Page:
* NobleSavage: Played straight and averted. The characters watch the slaughter and plunder of peaceful American tribes by European invaders. This is initially seen a simple good vs. evil conquest, but they later realize that, left to themselves, the post-Aztec kingdoms would have created an even worse empire based on conquest and human sacrifice. They seek to find a way to [[TakeAThirdOption bring the cultures together and prevent their worst excesses]].
* NoEqualOpportunityTimeTravel: Averted. The three time travelers are a Mayan, an African and a Turk. Only one was the 'appropriate' race for that time and place. [[spoiler: One of them ''intended'' to be killed because of his race.]] Of course, advanced technology and a detailed knowledge of future events can make you more acceptable to any society.
** Even the Mayan time traveler is stated to be a foot taller than the Mayans of that period. This only serves to help him to pretend to be a messenger from Xibalba (the underworld).
* PokeInTheThirdEye: When the characters watch shamans of a Taino village, they are spooked as the shamans describe having a vision of being watched. They watch them twice, decide to do so once more, and freak out because now the shamans speak of being watched three times.
* PoliticallyCorrectHistory: Averted in that Orson Scott Card portrays everyone who is native to Columbus's lifetime as realistically prejudiced, racist, sexist, etc. for their time and it takes the intervention of time travelers from the twenty-third century to facilitate any changes in these attitudes in the alternate history that they are sent back to create.
** Notably, not just the Europeans--the native Taino and Zapotec tribes the protagonists interact with have plenty of their own problems with sexism and racism to fix too.
* RetGone: It's clear that changing the past will wipe everyone on earth out of existence, except those who are sent. Everyone would have to accept having never existed in order to (hopefully) make the world better.
** This is also stated to be one of the reasons why [[spoiler:Diko doesn't want to start a romantic relationship with Hunahpu and have a child that will end up being erased]].
* SetRightWhatOnceWentWrong: On a historical scale.
* TeacherStudentRomance: [[spoiler:Diko ends up romancing and marrying Christopher Columbus himself]] after acting as a mentor to him.
* TemporalMutability: Type 5. The characters make clear that, as soon as they enter the past, they'll begin to change it. Even contact with one of their dead bodies would introduce future bacteria and viruses into the past ecosystem, altering the entire timeline.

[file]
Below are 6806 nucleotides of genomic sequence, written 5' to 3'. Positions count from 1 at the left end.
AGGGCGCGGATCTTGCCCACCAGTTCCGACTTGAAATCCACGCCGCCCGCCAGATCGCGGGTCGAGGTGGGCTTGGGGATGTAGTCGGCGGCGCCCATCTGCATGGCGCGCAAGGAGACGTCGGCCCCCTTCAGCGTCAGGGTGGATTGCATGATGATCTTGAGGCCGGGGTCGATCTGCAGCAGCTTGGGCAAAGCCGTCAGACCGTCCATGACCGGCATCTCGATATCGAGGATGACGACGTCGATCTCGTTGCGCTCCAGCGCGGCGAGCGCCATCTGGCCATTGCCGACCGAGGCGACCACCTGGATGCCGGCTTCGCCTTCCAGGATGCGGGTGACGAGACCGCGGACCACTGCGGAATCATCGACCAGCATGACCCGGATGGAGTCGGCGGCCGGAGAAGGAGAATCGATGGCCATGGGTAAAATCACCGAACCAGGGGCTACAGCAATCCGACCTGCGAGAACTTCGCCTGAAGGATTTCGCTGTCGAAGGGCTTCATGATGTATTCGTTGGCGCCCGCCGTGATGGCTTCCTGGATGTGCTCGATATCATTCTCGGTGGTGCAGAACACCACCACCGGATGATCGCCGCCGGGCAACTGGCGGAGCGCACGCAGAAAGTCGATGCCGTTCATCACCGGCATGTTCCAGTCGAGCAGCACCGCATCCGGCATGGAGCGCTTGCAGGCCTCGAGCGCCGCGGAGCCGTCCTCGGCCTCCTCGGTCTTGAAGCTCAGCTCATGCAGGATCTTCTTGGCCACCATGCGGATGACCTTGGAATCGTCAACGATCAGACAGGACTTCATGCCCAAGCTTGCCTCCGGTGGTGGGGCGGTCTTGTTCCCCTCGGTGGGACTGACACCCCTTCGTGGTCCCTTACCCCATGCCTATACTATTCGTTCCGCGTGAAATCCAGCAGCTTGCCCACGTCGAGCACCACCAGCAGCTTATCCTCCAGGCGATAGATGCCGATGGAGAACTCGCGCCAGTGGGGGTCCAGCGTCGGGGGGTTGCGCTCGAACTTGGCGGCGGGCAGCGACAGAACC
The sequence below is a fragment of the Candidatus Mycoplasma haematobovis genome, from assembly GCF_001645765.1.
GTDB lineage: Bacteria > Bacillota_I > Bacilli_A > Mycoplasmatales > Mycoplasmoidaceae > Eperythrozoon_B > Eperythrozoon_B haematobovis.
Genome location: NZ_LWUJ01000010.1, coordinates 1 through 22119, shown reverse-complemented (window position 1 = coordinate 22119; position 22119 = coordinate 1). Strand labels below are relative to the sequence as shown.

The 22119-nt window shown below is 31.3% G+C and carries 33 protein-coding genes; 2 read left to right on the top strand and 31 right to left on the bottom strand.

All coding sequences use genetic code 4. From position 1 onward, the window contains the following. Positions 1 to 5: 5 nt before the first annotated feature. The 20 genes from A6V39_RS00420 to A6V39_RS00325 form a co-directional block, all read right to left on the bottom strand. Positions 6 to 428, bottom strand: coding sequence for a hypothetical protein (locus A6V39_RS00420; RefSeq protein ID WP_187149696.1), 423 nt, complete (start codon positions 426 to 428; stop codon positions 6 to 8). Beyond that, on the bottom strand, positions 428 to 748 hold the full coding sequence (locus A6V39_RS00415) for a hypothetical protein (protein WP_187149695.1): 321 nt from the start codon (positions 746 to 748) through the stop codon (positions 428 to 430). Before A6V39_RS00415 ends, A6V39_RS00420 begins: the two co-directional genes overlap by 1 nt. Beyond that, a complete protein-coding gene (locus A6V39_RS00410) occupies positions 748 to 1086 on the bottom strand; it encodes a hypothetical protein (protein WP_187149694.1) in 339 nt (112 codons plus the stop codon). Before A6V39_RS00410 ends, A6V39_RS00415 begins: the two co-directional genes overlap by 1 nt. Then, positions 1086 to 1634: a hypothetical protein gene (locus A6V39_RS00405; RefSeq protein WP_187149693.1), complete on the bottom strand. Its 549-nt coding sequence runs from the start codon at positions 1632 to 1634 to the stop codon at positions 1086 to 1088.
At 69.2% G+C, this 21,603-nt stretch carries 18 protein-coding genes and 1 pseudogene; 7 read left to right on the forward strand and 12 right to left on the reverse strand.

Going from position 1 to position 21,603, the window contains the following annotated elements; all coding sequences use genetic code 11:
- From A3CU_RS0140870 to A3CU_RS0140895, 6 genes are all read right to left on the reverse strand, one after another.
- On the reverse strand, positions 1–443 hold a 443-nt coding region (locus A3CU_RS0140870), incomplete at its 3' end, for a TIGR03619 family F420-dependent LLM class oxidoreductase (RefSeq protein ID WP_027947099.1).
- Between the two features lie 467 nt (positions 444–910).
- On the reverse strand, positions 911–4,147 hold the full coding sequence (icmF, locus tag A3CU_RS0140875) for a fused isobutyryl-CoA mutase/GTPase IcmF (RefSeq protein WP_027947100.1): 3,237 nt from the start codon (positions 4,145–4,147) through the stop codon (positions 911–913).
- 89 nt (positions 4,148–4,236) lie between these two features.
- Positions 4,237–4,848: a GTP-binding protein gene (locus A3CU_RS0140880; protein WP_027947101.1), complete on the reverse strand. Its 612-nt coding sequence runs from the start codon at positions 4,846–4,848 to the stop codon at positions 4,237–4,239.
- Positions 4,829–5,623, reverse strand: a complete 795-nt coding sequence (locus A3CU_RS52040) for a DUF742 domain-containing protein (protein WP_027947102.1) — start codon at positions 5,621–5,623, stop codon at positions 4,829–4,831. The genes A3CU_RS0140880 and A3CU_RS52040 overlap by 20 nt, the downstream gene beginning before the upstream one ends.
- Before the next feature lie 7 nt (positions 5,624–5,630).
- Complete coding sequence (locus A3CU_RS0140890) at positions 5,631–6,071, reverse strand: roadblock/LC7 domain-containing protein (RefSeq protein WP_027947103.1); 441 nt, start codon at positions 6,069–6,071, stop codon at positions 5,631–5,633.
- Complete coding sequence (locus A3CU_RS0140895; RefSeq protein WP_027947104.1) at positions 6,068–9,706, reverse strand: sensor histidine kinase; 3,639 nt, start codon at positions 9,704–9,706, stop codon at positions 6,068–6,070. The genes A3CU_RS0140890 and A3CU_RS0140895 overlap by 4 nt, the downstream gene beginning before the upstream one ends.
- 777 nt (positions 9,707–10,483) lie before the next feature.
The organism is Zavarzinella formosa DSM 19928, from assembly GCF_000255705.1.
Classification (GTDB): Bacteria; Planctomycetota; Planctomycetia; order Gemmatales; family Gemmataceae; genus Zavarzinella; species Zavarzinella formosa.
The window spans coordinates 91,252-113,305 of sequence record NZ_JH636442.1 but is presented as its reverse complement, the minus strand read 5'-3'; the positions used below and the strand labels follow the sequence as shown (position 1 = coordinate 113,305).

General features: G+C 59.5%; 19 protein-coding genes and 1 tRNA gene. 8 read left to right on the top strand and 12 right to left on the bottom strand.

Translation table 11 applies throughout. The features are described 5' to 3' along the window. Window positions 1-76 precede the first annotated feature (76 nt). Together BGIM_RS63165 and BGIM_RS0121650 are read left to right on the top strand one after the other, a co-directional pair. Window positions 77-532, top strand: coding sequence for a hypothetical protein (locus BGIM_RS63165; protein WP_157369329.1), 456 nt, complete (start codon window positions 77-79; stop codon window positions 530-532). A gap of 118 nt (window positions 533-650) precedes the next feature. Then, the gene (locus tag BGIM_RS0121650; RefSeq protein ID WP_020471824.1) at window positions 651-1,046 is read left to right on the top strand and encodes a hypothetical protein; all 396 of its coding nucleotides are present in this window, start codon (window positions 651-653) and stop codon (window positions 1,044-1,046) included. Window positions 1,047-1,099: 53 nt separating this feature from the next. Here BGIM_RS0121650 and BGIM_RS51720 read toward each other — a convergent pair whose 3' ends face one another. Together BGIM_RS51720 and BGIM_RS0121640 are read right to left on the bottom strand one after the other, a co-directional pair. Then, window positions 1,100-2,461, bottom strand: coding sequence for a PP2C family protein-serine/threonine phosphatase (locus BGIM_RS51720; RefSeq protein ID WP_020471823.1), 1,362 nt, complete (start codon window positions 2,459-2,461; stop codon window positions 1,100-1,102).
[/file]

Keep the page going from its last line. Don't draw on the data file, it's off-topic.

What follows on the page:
** There is some variety -- basically, of the events happening before the time travellers act, those based more-or-less on random chance get a "re-roll" (sailors pick random girls to sleep with), while those based on conscious and informed decision proceed roughly the same way (a ship's captain's concerns stay the same and so does the ship's course).
** This is also why the scientists painstakingly work to make sure that all three get sent back. If even one of them is sent back a second before the others, then the other won't be there in the already-altered future to be sent back. This means that all the distances must be measured down to microscopic measurements, and all wires cut to exactly the same lengths. Even in the end, the lead scientist states that it all comes down to chance and his hope that the universe will expand the "moment" to allow for all three to make it through.
* TheTimeTravellersDilemma: Used to excellent effect. The characters agonize over whether changing the past would make things better, and whether it could ever be justified. Even when they learn that an ecological collapse is inevitable, they're concerned about taking on that kind of responsibility. It's especially hard considering [[spoiler:the world we're living in now is the result of time travelers from an alternate future changing ''their'' past. Whether it made things better or worse can only be speculated on.]]
** It's conveniently resolved by [[spoiler:revealing that the ecological damage is irreversible in time to save human civilization]].